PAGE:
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Ravix
03-02-2006, 12:24 AM
Hi im wonder what's the command line for alias an application on linux?

i been trying this

cat> .login
alias X 'application location'
cntl d


anyone know ?? why

UrbanFuturistic
03-02-2006, 01:16 AM
You need a symbolic link :)

ln -s target alias

if you miss out the -s you'll create a hard link which essentially means that the file now has two proper names and deleting one will still leave the other name which will also have to be deleted. A symbolic link, on the other hand, just points to the original filename.

Type man ln for more info.

86point5
03-02-2006, 01:41 AM
I'm I'm interpreting what you are saying correctly, you're looking for something like this:

alias mycommand='grep foo *.txt'

The syntax varies depending on what shell you are running. The most common shell (that I ever see in use) is bash. The example above works in bash.

If you just want the alias for your current session, just enter it on the command line. If you want to make it more permanent, you'll want to add it to your profile. If you are using bash, your profile is likely in your home directory with the name '.bash_profile'

Names that begin with dots don't usually show up in a directory listing, so you'll need to do an
ls -la
to see it.

Inside that file (if it exists) is usually a section for user specified aliases and functions.

That's where you should put all your persistent alias mappings.

You may see stuff in there like:
alias ll='ls -la'
alias rm='rm -i'

Just append yours below these. (If they're there)

--

If you use a different shell, the syntax (and filenames) will vary. Can't remember off my head what (if any) differences there are for other shells like csh, ksh, etc.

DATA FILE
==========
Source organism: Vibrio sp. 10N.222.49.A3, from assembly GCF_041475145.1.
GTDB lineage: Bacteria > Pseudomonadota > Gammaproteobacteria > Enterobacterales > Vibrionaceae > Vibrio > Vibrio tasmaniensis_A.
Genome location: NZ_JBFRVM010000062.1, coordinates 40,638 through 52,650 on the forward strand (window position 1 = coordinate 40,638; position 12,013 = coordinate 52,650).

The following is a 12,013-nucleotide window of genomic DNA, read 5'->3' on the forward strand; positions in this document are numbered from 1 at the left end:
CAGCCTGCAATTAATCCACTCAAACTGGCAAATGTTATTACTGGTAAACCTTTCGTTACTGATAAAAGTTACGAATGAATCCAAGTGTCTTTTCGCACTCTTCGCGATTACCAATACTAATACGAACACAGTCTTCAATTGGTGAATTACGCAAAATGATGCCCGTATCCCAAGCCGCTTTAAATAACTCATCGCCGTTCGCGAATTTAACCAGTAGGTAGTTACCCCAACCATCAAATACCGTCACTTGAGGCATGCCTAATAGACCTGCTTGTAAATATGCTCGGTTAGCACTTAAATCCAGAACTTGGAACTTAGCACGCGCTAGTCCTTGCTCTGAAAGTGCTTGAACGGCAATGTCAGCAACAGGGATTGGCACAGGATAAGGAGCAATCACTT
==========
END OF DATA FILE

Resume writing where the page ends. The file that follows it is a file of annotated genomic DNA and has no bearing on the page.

Ravix
03-02-2006, 02:41 AM
Agent 86.5 thanks! i guess cat>. .login just work on oSx
but this is my bash profile i dont know where to put it


# .bash_profile

# Get the aliases and functions
if [ -f ~/.bashrc ]; then
. ~/.bashrc
fi

# User specific environment and startup programs

PATH=$PATH:$HOME/bin

export PATH
unset USERNAME

KayosIII
03-02-2006, 03:40 AM
Reading this file it seams that the alias's are supposed to go in a seperate file called .bashrc if you don't have one just make a new one. You can of course put aliases anywhere in that file and they will work fine, the method they suggest is probably a little cleaner and upgrade safe.

86point5
03-02-2006, 12:52 PM
Looking at your original cat > .login
alias X 'application location'
cntl d
Here's what's happening.
'cat' is a command for concatinating (joining). It is normally used to join files, but if you don't give it files, it uses what comes from standard in (the terminal).
In this case, you're saying "take what I type next and put it into a file named .login"

Next you type your alias, then hit ctrl-d to signify to cat that you are done.

The problem I see with this is that this will overwrite .login every time.
If you want to append to a file, you'd want
cat >> .login
as the two angle brackets signify to append and not just to write to the file.

The other issue is that for bash, you'd want to format your alias command like I outlined above.

Looking at your profile, yes - you should just add your aliases to the .bashrc file as your profile includes it. This is usually the case, but not always, so I didn't mention it in my prior post, as I didn't want you to put things there and not have it included.

After changing your profile, the changes won't be effective until you either run your profile, or log back in again.

You could change your .bashrc file using the cat method, or just open it up in whatever text editor you are comfortable in (vi, emacs, pico, joe, ect.)

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03-02-2006, 12:52 PM
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